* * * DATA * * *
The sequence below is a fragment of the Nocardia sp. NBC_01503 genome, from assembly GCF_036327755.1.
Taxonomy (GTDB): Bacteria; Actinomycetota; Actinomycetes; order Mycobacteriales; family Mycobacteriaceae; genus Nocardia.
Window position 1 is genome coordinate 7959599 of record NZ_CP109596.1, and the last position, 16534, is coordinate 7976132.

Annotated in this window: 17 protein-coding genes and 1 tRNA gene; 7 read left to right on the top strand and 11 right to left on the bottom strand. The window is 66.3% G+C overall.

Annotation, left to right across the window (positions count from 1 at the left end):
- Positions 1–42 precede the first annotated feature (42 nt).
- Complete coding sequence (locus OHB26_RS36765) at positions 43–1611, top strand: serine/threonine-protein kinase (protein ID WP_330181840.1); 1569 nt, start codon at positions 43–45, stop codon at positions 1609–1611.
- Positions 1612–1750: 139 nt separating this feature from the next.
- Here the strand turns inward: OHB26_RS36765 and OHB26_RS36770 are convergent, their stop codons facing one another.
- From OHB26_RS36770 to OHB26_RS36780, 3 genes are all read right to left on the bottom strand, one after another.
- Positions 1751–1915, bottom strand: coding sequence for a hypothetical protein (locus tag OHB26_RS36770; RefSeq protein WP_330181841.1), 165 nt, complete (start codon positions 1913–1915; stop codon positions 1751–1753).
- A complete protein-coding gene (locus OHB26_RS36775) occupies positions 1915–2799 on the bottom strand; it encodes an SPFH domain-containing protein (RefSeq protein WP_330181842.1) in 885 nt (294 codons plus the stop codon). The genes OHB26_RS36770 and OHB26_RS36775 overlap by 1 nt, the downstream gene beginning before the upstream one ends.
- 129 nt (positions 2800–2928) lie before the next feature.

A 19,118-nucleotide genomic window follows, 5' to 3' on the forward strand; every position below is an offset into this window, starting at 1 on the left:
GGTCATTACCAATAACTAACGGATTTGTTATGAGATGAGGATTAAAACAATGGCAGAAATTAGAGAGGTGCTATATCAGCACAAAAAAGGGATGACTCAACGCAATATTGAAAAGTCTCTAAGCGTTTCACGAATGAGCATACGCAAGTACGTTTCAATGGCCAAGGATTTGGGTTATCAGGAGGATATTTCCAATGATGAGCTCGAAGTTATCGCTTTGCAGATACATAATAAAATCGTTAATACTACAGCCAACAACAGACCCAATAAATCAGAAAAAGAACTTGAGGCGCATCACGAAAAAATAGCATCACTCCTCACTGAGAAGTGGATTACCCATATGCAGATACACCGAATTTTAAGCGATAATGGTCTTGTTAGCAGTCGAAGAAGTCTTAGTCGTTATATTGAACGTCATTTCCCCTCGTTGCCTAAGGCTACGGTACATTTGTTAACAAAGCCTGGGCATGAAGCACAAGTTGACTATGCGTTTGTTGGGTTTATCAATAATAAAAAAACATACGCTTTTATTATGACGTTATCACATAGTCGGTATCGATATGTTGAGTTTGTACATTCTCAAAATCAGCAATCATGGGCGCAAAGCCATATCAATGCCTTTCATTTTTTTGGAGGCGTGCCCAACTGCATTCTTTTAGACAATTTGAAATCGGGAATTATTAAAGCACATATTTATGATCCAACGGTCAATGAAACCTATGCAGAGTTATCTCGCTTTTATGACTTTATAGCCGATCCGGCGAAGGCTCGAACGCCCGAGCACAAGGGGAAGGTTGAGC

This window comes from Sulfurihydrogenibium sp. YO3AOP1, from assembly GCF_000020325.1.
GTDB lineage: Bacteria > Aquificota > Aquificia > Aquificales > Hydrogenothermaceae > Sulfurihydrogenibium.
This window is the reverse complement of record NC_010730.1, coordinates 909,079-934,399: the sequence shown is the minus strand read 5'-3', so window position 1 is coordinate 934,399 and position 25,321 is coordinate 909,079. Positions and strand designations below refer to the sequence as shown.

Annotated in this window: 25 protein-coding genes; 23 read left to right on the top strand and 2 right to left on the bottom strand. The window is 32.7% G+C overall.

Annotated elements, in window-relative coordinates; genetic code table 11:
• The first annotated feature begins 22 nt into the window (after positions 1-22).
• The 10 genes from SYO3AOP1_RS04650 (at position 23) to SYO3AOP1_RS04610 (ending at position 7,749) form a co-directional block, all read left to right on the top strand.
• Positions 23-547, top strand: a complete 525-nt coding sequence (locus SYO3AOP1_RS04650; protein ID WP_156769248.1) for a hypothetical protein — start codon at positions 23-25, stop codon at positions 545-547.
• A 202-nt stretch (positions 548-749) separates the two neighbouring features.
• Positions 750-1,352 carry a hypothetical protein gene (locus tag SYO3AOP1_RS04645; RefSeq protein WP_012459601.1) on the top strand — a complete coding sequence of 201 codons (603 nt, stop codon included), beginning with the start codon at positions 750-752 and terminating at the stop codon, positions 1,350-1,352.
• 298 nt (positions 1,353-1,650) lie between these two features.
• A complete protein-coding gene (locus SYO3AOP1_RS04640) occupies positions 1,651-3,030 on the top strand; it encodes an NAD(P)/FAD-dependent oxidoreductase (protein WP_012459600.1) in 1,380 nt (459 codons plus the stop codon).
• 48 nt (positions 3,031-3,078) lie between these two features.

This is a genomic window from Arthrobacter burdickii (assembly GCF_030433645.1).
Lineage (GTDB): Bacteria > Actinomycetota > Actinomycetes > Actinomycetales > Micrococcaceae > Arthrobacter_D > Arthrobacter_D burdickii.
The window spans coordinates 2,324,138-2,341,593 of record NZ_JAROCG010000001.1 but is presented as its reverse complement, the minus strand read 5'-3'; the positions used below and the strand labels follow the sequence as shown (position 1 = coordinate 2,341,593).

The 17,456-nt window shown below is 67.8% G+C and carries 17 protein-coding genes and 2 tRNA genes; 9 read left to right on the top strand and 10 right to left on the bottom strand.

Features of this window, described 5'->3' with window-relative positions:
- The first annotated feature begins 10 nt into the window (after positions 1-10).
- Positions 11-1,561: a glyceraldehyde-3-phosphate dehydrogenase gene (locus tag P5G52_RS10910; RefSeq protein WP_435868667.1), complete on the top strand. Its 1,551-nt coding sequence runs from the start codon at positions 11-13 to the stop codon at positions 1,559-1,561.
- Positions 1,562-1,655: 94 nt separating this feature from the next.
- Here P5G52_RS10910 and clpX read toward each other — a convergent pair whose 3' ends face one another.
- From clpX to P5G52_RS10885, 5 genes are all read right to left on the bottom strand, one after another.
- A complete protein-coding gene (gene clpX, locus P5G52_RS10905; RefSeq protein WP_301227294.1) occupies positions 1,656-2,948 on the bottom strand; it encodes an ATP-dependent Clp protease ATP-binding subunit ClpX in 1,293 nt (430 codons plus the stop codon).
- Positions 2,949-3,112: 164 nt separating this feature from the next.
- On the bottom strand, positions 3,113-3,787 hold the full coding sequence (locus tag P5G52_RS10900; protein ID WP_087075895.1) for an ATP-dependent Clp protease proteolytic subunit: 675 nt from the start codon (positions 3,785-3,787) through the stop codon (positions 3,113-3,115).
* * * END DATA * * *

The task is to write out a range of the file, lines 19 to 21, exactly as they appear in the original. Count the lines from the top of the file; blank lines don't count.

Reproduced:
Annotated in this window: 25 protein-coding genes; 23 read left to right on the top strand and 2 right to left on the bottom strand. The window is 32.7% G+C overall.

Annotated elements, in window-relative coordinates; genetic code table 11:
• The first annotated feature begins 22 nt into the window (after positions 1-22).